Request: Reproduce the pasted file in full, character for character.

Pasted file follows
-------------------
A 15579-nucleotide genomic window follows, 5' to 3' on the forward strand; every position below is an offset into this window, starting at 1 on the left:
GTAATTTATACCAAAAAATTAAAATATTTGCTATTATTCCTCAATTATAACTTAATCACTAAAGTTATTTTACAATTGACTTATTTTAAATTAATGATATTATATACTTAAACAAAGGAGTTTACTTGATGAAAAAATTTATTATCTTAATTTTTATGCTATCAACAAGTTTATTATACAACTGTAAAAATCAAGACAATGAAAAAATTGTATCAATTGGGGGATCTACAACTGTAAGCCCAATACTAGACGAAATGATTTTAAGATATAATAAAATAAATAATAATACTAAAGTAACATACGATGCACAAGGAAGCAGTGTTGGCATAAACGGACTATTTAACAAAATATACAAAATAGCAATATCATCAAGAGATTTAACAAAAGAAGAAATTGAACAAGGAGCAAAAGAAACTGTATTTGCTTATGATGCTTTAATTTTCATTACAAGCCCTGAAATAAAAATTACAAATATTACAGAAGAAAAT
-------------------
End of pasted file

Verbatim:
A 15579-nucleotide genomic window follows, 5' to 3' on the forward strand; every position below is an offset into this window, starting at 1 on the left:
GTAATTTATACCAAAAAATTAAAATATTTGCTATTATTCCTCAATTATAACTTAATCACTAAAGTTATTTTACAATTGACTTATTTTAAATTAATGATATTATATACTTAAACAAAGGAGTTTACTTGATGAAAAAATTTATTATCTTAATTTTTATGCTATCAACAAGTTTATTATACAACTGTAAAAATCAAGACAATGAAAAAATTGTATCAATTGGGGGATCTACAACTGTAAGCCCAATACTAGACGAAATGATTTTAAGATATAATAAAATAAATAATAATACTAAAGTAACATACGATGCACAAGGAAGCAGTGTTGGCATAAACGGACTATTTAACAAAATATACAAAATAGCAATATCATCAAGAGATTTAACAAAAGAAGAAATTGAACAAGGAGCAAAAGAAACTGTATTTGCTTATGATGCTTTAATTTTCATTACAAGCCCTGAAATAAAAATTACAAATATTACAGAAGAAAAT